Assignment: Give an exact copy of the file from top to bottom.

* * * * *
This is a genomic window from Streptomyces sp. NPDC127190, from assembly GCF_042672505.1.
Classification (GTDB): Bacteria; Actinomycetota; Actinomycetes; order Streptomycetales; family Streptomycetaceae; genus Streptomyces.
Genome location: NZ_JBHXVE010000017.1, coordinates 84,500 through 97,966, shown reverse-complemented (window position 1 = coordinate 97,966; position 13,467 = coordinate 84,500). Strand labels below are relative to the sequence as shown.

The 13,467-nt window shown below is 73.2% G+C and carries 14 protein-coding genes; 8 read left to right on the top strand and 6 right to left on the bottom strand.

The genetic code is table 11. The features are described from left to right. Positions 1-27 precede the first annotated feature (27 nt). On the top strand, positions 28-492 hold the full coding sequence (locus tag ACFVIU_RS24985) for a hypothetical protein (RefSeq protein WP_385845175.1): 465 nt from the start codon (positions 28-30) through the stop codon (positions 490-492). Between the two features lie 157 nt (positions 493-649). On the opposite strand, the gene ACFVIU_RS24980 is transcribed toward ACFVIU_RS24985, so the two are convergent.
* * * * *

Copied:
This is a genomic window from Streptomyces sp. NPDC127190, from assembly GCF_042672505.1.
Classification (GTDB): Bacteria; Actinomycetota; Actinomycetes; order Streptomycetales; family Streptomycetaceae; genus Streptomyces.
Genome location: NZ_JBHXVE010000017.1, coordinates 84,500 through 97,966, shown reverse-complemented (window position 1 = coordinate 97,966; position 13,467 = coordinate 84,500). Strand labels below are relative to the sequence as shown.

The 13,467-nt window shown below is 73.2% G+C and carries 14 protein-coding genes; 8 read left to right on the top strand and 6 right to left on the bottom strand.

The genetic code is table 11. The features are described from left to right. Positions 1-27 precede the first annotated feature (27 nt). On the top strand, positions 28-492 hold the full coding sequence (locus tag ACFVIU_RS24985) for a hypothetical protein (RefSeq protein WP_385845175.1): 465 nt from the start codon (positions 28-30) through the stop codon (positions 490-492). Between the two features lie 157 nt (positions 493-649). On the opposite strand, the gene ACFVIU_RS24980 is transcribed toward ACFVIU_RS24985, so the two are convergent.